America’s very leadership in the world is at stake, argues Fred Hiatt, who came away clearly shaken from a recent Washington Post editorial board meeting with the Republican Party candidate. The tradition of “U.S. leadership, beginning with presidents such as Truman and Kennedy, Reagan and Clinton…stands in danger today,” Hiatt wrote this week. He was clearly not pleased to hear about Trump’s preference to see the United States disengage, however modestly, from its overseas military commitments.
After all, it’s not just Trump who is pummeling America’s tradition of leadership, Hiatt argues. It’s a one-two punch, with President Obama delivering the other blow. The so-called political center is worried that Trump is tapping into a much deeper sentiment that the president has also been cultivating of late: a desire to see America withdraw from the world.
Trump’s Eye View
It’s amusing to read the transcript of the Post’s confab with Trump. It could have been written by the recently departed Garry Shandling, the master of stand-up who brought cringe comedy to the small screen with It’s Garry Shandling’s Show in the 1980s. Trump, with all his bloated self-importance, sounds like someone Shandling might have created solely for the purpose of skewering.
The Post staffers seemed as if they couldn’t quite believe what they were hearing. They were thrown by the candidate’s flagrant bombast and refusal to play by the rules of the game. The Post editors expected a round of bridge. Instead, Trump brought a Louisville Slugger to the game.
Consider, for example, this exchange on military bases. Trump points out that South Korea is a rich country and wonders why the United States is paying for military bases there. Charles Lane, the columnist, points out that South Korea covers 50 percent of the costs.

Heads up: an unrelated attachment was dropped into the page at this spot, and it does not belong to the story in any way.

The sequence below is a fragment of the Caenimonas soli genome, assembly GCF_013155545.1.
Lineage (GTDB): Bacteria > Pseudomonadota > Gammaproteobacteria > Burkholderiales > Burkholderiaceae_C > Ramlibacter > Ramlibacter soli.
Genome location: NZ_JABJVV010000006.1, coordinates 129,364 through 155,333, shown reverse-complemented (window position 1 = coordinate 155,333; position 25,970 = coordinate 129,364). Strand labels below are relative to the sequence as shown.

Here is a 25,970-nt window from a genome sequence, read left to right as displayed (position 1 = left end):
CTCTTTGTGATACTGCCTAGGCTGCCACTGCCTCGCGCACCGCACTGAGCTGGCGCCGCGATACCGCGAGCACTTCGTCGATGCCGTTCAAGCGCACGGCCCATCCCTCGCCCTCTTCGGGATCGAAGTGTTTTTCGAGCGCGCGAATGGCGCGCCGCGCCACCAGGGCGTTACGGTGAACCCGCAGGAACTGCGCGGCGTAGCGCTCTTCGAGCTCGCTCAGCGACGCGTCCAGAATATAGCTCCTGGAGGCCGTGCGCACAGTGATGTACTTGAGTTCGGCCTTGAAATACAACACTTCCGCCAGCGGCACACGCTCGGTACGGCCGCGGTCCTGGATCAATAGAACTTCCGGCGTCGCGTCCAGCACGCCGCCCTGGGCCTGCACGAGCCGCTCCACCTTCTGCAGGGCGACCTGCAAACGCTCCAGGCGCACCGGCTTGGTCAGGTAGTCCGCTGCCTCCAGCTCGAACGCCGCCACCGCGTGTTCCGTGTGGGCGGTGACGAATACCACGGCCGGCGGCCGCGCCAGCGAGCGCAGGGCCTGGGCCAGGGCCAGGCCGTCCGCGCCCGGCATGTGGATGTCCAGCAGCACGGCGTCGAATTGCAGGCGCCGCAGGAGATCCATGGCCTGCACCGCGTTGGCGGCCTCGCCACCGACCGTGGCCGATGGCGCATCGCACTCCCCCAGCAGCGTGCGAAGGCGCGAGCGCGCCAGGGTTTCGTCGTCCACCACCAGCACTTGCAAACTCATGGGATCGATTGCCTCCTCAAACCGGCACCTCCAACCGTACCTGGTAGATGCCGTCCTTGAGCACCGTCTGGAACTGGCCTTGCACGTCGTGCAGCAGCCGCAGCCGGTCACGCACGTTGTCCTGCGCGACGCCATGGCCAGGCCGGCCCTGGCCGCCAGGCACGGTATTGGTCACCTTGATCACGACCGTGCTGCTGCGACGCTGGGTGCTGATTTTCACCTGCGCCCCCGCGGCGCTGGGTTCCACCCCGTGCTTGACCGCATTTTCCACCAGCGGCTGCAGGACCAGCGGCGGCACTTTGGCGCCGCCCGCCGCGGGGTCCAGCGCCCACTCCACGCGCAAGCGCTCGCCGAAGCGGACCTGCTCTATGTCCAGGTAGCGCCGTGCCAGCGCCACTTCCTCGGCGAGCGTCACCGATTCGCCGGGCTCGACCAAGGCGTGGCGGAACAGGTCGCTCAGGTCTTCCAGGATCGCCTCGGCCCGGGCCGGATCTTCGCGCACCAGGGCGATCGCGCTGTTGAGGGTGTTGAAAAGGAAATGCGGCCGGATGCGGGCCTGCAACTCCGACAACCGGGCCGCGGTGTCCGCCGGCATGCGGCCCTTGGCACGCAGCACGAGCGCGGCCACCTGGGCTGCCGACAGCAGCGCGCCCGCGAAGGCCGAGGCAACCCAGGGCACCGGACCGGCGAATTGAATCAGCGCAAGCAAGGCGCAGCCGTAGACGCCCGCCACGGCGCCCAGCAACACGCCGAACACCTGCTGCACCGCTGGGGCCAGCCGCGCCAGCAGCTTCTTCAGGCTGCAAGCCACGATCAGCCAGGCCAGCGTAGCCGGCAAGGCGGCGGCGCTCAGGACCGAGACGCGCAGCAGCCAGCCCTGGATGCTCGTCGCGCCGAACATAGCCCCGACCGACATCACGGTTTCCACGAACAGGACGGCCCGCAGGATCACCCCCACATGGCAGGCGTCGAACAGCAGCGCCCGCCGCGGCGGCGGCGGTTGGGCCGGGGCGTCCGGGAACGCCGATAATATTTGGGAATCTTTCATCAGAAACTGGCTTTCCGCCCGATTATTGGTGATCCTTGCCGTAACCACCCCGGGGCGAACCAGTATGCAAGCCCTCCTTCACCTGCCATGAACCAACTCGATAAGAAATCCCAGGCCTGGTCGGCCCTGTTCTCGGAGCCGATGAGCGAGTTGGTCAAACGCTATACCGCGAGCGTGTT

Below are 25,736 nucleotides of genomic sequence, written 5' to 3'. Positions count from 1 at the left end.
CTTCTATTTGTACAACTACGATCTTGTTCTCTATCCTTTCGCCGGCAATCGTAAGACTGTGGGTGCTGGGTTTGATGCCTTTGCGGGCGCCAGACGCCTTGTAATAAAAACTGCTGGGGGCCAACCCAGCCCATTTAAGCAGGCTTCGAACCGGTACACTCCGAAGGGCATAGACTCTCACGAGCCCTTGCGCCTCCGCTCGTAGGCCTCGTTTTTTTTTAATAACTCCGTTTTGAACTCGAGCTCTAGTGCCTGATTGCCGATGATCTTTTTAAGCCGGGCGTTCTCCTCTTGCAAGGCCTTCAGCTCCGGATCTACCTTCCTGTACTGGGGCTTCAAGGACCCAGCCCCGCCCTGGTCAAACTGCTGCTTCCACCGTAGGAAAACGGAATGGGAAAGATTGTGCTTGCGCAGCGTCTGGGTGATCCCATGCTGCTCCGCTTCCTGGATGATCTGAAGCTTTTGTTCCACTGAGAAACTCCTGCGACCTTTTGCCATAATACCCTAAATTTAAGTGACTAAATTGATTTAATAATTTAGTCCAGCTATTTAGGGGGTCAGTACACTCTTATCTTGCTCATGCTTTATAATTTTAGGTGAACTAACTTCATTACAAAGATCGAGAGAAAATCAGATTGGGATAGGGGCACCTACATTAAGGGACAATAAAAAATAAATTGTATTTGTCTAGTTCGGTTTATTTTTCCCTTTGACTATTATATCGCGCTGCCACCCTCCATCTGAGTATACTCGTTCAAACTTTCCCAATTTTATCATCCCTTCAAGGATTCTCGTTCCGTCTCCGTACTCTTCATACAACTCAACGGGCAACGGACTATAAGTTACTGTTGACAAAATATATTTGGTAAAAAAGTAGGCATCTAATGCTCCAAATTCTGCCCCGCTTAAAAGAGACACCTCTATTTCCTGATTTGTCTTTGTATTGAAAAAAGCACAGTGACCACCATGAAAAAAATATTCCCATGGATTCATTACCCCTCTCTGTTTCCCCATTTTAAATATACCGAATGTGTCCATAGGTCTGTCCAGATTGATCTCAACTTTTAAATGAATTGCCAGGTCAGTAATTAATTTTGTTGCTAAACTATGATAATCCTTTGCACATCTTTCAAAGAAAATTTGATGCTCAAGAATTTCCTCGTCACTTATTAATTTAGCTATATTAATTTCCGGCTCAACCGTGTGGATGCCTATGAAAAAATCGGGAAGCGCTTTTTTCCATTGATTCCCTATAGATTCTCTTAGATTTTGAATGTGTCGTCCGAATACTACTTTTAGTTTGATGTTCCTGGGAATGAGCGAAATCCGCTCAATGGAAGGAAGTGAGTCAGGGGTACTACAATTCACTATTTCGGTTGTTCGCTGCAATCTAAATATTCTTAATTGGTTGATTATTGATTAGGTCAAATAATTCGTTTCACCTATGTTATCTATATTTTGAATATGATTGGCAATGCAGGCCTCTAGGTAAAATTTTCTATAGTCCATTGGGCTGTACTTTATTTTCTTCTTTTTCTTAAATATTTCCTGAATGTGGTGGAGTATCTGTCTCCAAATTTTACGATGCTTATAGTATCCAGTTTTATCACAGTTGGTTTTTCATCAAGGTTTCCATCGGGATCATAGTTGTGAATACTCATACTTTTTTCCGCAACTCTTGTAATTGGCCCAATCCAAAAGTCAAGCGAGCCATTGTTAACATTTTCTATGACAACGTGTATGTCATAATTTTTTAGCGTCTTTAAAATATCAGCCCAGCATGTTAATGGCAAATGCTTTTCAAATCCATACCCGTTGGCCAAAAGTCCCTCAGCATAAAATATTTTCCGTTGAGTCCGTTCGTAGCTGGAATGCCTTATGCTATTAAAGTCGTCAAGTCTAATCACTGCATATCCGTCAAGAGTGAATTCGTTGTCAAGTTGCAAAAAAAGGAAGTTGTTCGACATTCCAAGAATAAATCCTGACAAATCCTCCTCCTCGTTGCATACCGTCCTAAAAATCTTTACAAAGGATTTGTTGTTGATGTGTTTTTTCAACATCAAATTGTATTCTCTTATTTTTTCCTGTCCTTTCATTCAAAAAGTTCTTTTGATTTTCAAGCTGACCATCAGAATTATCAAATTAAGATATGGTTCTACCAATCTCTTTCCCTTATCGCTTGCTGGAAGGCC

TRUMP: 50 percent?
TRUMP: Why isn’t it 100 percent?
HIATT: Well I guess the question is, does the United States gain anything by having bases?
TRUMP: Personally I don’t think so. I personally don’t think so. Look. I have great relationships with South Korea. I have buildings in South Korea. But that’s a wealthy country. They make the ships, they make the televisions, they make the air conditioning. They make tremendous amounts of products. It’s a huge, it’s a massive industrial complex country. And —
HIATT: So you don’t think the U.S. gains from being the force that sort of helps keep the peace in the Pacific?
TRUMP: I think that we are not in the position that we used to be. I think we were a very powerful, very wealthy country. And we’re a poor country now. We’re a debtor nation.
Trump’s description of the United States as a “poor country” elicited an immediate rebuke from Robert Samuelson, again in the Post. But Trump’s essential point, that perhaps the United States can’t quite afford to garrison the globe — when U.S. infrastructure is falling part and large communities are mired in poverty — remains an important one. He also wonders why the United States lavishes funds on Saudi Arabia, why European allies don’t pay more for NATO, and why our adversaries are using our own weapons against us — all legitimate questions.
But it’s the way he lays out his arguments that confounds his interlocutors. The fact that he has great relationships with South Korea is irrelevant. And he avoids any discussion of Asian security — probably because he can’t tell a Dokdo from a Senkaku. As MSNBC’s Andrea Mitchell points out, Trump’s conversational gambits are designed to conceal his own vast ignorance. “When he doesn’t know something, he just changes the subject, and makes it all about himself,” she observes.